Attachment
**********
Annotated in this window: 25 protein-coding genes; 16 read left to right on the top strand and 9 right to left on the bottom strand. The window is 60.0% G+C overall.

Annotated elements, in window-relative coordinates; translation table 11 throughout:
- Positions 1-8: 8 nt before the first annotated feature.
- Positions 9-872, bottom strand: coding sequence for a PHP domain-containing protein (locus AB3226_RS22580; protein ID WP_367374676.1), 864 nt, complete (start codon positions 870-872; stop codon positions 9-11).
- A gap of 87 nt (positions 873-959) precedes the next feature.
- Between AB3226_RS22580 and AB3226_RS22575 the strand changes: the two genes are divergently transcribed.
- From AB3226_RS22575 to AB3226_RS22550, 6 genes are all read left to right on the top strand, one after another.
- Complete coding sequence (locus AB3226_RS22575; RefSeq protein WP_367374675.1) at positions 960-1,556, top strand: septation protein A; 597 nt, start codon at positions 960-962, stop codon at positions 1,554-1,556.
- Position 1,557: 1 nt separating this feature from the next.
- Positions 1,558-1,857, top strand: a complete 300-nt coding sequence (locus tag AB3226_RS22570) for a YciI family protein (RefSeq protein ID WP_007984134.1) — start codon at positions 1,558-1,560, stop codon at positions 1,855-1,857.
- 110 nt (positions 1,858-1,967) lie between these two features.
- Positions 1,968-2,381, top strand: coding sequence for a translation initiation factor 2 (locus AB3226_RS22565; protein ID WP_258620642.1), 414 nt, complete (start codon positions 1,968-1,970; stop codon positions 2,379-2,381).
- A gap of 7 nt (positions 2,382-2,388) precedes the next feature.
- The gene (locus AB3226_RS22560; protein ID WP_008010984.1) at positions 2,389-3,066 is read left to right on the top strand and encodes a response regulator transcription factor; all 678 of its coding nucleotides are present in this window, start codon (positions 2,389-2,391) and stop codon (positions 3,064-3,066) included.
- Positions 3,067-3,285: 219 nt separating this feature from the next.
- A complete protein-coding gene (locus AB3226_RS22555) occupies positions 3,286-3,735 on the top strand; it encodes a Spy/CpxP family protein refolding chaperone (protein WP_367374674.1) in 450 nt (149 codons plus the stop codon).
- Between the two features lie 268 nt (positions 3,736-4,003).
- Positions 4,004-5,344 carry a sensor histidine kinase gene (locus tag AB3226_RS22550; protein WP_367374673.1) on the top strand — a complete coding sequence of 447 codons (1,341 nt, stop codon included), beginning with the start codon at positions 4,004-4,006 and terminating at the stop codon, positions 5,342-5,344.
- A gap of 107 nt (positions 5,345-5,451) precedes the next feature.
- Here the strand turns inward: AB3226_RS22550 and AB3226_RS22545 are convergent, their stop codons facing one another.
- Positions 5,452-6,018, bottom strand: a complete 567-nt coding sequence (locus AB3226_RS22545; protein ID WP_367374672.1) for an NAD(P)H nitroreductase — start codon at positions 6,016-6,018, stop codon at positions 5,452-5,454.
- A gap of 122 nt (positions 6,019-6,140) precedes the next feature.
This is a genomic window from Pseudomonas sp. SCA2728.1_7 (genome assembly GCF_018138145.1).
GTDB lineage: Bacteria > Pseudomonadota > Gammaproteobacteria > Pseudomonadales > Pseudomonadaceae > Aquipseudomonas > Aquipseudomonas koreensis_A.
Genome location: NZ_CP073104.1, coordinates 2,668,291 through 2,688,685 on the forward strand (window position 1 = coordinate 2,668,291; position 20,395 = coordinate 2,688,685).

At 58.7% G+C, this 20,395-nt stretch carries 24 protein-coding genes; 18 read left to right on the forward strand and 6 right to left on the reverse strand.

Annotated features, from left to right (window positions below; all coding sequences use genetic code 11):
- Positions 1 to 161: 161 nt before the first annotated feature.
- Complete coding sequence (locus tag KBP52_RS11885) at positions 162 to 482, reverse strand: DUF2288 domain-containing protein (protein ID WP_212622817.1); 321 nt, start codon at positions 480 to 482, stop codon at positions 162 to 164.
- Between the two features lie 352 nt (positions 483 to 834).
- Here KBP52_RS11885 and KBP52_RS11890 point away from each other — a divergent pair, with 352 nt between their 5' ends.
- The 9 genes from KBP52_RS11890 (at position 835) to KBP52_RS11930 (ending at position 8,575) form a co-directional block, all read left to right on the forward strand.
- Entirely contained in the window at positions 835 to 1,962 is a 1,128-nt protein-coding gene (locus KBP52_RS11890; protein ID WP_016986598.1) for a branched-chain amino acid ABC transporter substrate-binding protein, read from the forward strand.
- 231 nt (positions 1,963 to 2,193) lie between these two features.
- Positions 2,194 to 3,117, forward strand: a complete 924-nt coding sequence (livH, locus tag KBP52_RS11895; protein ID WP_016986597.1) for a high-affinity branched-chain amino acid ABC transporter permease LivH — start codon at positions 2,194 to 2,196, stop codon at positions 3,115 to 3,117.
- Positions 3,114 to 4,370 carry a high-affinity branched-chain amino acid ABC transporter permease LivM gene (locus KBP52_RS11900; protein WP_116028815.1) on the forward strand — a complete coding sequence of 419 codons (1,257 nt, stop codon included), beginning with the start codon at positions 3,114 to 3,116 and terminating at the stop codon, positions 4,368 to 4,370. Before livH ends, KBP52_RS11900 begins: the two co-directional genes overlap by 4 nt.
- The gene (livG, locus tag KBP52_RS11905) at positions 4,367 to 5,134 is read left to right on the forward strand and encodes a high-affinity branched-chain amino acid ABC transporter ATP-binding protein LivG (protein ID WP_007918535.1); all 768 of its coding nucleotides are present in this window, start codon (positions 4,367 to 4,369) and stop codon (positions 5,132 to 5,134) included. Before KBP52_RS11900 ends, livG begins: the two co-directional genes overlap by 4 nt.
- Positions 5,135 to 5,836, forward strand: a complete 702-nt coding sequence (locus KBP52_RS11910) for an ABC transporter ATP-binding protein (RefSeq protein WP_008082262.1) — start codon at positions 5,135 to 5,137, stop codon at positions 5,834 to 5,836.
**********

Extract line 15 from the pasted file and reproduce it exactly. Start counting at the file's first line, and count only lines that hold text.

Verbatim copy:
- Positions 3,067-3,285: 219 nt separating this feature from the next.